Anyone talking about the transitions that await us in the future quickly thinks of the energy transition and the circular economy. But much more is needed to shift to a more sustainable world. One example is the protein transition: sustainable food supply that includes the production and consumption of proteins. We are happy to explain why this is necessary.
Why a protein transition?
This century, the total world population will continue to grow, which also means that global food production will grow to continue to able to meet the food demand. This increase may exacerbate current problems, such as deforestation for agricultural lands (and subsequent loss of biodiversity), climate change (greenhouse gas emissions), nutrient problems (nitrogen crisis), irrigation water (water stress), soil health and so on. Therefore, there is an increasing focus on making our current food system more sustainable. Indeed, one-third of global greenhouse gas emissions can be attributed to food systems. The largest contributors to this are food production (39%) and land use (32%). Of all food categories, eggs, milk and meat products (together accounting for 83% of emissions) have the greatest environmental impact, but they also contain a lot of protein, which is an important nutrient for us alongside carbohydrates, fats, vitamins and minerals. The impact is so large because the animals that produce these proteins need protein themselves. The figure below shows what percentage of fed protein (through animal feed) is effectively converted into animal protein products. The remainder is lost. The protein transition was created to find protein-rich alternatives for the proteins needed by animals on the one hand, and to make human consumption of animal proteins more sustainable on the other.
The transition to sustainable proteins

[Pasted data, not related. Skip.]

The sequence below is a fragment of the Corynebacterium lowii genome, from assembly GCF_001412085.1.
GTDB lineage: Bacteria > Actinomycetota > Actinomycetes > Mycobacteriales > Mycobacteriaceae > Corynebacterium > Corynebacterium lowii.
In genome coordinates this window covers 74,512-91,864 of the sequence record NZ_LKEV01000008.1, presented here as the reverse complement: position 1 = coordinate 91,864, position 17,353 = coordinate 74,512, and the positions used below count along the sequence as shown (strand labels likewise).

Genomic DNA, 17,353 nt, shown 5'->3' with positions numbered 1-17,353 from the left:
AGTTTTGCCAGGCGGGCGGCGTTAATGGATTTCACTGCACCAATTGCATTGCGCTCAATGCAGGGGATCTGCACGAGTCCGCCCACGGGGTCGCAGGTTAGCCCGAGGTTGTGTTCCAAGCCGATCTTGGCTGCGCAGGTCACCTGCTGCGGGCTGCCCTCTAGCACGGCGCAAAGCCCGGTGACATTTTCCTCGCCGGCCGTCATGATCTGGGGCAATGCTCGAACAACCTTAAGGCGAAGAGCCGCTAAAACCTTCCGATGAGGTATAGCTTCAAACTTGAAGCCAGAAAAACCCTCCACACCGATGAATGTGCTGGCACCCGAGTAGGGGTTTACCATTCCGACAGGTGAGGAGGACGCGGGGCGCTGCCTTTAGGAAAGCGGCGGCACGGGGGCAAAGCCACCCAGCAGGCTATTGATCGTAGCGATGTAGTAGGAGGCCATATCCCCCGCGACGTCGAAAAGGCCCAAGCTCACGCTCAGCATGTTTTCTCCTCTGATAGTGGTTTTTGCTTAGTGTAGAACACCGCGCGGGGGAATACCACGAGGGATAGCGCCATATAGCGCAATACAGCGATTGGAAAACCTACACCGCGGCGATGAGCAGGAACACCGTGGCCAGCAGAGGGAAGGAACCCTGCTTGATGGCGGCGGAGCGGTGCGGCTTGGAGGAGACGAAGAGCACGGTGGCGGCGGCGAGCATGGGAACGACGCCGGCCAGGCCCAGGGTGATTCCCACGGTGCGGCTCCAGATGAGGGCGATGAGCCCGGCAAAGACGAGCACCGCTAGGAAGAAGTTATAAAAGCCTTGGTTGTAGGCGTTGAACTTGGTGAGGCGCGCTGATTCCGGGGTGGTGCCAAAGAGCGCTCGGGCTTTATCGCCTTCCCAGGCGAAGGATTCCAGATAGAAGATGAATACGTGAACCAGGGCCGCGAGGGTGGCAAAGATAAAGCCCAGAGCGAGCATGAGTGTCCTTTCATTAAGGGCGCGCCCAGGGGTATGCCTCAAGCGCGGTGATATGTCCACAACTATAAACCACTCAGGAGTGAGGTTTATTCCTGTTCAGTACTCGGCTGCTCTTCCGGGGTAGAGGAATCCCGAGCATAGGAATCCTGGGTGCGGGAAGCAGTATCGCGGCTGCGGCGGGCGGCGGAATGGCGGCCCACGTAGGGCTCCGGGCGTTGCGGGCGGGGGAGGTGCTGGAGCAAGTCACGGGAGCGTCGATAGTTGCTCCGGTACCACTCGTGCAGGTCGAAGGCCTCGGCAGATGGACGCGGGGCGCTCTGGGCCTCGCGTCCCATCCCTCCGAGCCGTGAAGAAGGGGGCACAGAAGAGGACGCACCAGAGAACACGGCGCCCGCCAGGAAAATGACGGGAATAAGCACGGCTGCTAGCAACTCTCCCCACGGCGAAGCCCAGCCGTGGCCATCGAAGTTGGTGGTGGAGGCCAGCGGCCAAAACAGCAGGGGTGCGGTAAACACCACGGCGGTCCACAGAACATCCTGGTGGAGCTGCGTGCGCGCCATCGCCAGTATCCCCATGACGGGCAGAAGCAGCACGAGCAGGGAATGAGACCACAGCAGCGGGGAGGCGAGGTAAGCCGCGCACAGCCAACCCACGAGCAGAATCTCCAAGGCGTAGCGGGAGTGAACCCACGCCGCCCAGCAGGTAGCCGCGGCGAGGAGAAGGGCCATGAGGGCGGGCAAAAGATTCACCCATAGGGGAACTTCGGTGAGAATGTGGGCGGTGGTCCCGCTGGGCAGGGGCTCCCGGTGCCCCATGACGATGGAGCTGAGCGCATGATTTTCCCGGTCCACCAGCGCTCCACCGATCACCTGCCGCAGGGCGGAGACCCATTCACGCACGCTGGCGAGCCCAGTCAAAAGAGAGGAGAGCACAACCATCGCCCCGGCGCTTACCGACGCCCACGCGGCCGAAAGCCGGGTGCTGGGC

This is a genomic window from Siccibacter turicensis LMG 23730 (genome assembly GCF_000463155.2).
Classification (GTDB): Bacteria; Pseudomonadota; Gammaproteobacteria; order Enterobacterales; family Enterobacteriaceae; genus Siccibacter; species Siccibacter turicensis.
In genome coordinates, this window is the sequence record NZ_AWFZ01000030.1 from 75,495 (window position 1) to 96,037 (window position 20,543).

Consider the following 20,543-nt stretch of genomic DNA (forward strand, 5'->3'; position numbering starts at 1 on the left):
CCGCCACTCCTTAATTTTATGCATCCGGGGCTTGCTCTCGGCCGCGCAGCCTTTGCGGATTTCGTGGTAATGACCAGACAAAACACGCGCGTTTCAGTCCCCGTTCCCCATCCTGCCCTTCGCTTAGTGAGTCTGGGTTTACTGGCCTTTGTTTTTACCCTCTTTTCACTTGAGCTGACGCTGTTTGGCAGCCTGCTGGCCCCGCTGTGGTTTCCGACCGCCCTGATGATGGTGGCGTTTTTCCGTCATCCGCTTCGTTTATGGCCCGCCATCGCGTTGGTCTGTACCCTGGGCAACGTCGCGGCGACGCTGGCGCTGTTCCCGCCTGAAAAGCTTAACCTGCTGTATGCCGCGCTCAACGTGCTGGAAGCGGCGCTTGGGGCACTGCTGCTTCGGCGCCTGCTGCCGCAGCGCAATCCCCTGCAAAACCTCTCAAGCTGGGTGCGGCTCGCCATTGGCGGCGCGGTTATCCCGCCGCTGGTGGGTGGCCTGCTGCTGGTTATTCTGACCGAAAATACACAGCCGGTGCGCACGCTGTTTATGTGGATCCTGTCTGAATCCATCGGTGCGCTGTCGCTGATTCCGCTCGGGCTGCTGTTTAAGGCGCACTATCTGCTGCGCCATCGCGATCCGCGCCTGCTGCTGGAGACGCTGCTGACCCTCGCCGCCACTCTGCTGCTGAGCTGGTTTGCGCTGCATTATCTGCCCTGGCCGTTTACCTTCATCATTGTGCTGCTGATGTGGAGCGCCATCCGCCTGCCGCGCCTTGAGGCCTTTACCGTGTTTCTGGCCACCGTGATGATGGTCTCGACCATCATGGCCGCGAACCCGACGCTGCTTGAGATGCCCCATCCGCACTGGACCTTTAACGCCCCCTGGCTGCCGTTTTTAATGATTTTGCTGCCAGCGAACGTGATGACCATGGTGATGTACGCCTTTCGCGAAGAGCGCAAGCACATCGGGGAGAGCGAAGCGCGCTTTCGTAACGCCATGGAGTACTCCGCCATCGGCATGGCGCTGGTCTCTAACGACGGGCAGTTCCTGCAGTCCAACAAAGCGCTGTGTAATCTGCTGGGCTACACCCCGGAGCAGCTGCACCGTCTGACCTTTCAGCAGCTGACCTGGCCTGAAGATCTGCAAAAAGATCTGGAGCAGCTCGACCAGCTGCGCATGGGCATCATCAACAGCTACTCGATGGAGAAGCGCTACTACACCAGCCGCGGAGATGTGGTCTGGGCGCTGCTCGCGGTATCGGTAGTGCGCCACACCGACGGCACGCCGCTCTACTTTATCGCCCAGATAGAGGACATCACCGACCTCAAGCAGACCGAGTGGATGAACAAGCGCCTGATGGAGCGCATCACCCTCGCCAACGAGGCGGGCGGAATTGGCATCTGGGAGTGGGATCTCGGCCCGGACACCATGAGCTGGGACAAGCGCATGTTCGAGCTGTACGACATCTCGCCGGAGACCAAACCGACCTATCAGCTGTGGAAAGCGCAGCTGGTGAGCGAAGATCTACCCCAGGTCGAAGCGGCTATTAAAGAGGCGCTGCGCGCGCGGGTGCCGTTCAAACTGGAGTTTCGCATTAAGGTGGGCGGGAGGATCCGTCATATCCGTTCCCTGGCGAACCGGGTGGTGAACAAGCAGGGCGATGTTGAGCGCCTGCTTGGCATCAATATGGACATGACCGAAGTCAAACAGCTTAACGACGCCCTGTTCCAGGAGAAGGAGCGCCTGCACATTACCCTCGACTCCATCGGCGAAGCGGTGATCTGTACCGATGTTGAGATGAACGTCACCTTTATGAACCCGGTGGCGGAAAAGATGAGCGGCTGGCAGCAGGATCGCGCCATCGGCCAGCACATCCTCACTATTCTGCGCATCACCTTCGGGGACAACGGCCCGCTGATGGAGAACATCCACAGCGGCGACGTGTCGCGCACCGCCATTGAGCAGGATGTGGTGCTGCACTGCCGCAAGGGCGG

Consumers currently eat more protein from animal sources (e.g., meat, dairy, egg and fish) than from plant sources (e.g., cereals, nuts and legumes). Between 2007 and 2011, the ratio of animal to vegetable protein was about 60:40 respectively. From a health and environmental perspective, it is better to reduce the proportion of protein from animal sources and instead eat more protein from plant sources. This ratio should change to 40:60. In addition, total protein consumption per person should also decrease by about 10 – 15% (Transition Agenda Circular Economy -Biomass and Food). This objective is also endorsed by the National Protein Strategy, the Food Transition Coalition and the Nutrition Center. In the current disk of five, a 50:50 ratio for the year 2025 is used as an intermediate step. In addition to consuming protein, protein production is also relevant. This production is not only about proteins that are directly consumed, but also proteins that serve as animal feed and thus indirectly contribute to the production of animal proteins. The associated environmental impact and possible transport distances when proteins are imported also contribute to this. There are opportunities for improving the cultivation of protein-containing crops but also animal feed for livestock. Actions mentioned for crops include nature-inclusive agriculture and livestock farming, circular agriculture and local production sites. In addition, efforts can be made to add value to bio(residual) flows, so that these flows can still be used as components for animal feed, for example. Alternative sources of protein such as algae, duckweed and insects are also being considered and may help with the demand for more sustainable forms of protein in the future. The National Protein Strategy is a good illustration of where the Dutch government should focus its efforts in order for the protein transition to take place.